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Paiute Oral Tradition Circleville Massacre

There used to be a big old log house in Circleville, Utah, beside the road where it curves near where the potato cellars are. Years ago the white men at Circleville locked up in that house all the Indians who were living nearby and told them they were going to cut their throats. They began doing this by taking them outside one at a time and cutting their throats.

There were two young men inside who decided they were going to escape. One said to the other, “We will have to dash through them and run just as they open the door.” They did this and ran through the white men who were gathered all around, some on horseback. They ran toward the cemetery on the hill to the north. And as they were going over it, one of the pursuing white men on horseback shot one of the Indians in his side by his ribs but it was only a flesh wound. From there they ran up into the mountains and then the wounded Indian put some Indian medicine on this wound and wrapped it in part of his shirt. The white men didn’t follow them far, so from there they went on over to Parowan or Beaver.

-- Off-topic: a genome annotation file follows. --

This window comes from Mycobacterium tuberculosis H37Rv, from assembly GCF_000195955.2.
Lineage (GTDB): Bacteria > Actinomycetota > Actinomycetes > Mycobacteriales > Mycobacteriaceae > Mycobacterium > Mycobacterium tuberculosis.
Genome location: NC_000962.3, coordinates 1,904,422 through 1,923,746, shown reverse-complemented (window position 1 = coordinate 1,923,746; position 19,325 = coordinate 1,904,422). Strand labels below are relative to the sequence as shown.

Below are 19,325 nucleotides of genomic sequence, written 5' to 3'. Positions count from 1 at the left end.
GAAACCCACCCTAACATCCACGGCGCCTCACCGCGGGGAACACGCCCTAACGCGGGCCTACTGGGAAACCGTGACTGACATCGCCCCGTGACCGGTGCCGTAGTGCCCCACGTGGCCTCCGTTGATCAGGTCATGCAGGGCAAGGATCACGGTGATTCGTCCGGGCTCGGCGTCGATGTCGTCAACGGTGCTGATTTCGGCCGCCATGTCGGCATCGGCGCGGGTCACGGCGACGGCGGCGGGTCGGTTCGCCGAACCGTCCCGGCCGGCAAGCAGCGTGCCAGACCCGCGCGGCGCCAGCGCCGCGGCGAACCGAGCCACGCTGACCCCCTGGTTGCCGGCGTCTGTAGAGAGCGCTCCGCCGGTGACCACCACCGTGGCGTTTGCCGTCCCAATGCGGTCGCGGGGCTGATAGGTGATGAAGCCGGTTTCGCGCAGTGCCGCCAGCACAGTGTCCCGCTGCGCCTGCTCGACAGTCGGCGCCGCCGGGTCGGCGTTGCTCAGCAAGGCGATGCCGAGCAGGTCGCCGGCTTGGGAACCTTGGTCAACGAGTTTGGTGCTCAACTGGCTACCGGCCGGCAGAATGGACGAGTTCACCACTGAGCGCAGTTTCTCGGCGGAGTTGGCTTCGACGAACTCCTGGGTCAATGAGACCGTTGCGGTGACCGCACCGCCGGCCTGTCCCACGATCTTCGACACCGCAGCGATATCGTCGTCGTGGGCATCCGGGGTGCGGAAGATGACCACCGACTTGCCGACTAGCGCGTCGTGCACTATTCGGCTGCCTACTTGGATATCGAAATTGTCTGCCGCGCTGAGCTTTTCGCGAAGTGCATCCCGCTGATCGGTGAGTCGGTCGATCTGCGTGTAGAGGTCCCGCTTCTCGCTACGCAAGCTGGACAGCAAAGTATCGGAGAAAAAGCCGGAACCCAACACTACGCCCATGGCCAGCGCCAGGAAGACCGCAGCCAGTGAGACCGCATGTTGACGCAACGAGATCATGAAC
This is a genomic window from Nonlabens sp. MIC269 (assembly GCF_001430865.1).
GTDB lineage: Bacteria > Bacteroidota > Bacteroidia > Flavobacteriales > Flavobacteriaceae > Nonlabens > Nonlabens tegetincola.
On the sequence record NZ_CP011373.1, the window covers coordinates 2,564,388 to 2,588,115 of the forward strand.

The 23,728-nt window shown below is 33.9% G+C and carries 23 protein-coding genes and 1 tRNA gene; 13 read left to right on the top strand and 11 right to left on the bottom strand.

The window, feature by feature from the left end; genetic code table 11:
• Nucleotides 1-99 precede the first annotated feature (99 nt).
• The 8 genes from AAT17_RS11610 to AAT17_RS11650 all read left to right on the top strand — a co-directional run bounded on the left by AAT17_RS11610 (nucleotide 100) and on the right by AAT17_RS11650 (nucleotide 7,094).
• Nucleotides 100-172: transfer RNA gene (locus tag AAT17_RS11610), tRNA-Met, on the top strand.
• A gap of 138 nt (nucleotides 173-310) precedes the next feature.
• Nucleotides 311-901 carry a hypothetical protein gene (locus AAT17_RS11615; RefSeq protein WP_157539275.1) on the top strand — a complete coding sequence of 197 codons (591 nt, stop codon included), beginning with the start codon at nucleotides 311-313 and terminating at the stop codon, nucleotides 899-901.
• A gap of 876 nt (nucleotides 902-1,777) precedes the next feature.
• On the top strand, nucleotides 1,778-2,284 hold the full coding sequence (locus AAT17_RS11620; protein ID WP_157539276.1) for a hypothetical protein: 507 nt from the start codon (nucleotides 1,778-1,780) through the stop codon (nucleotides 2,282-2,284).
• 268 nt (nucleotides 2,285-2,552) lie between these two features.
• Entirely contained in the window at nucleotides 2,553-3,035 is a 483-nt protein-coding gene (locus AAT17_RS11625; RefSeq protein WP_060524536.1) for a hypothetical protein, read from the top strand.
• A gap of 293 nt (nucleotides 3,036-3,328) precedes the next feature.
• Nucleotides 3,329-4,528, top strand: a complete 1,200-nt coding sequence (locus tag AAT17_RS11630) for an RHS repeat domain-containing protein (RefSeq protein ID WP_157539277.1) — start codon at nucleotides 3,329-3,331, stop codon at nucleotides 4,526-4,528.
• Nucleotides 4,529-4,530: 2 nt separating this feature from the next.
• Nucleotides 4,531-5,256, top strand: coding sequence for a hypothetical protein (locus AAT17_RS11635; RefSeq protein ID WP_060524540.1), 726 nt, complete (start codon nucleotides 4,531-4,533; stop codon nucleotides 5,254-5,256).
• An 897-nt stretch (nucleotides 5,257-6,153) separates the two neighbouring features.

As told by
Jimmy Timmican, Koosharem band
who heard this story from Walker Ammon
son of Chief Walker

To the Memory of the Koosharem Band Paiute Indian Tribe of Utah

Massacred by local Mormon Settlers April 22–24, 1866

During Utah’s Black Hawk War (1865–1872)

In remembrance of the innocent who were lost in this place so long ago. None of us can ever hope to describe the emotions that these people might have felt. All we can do is honor their existence as human beings.

Koosharem Band of Paiutes

Dedicated April 22, 2016

Located at Circleville Park in Circleville, Utah along with this plaque about the same massacre.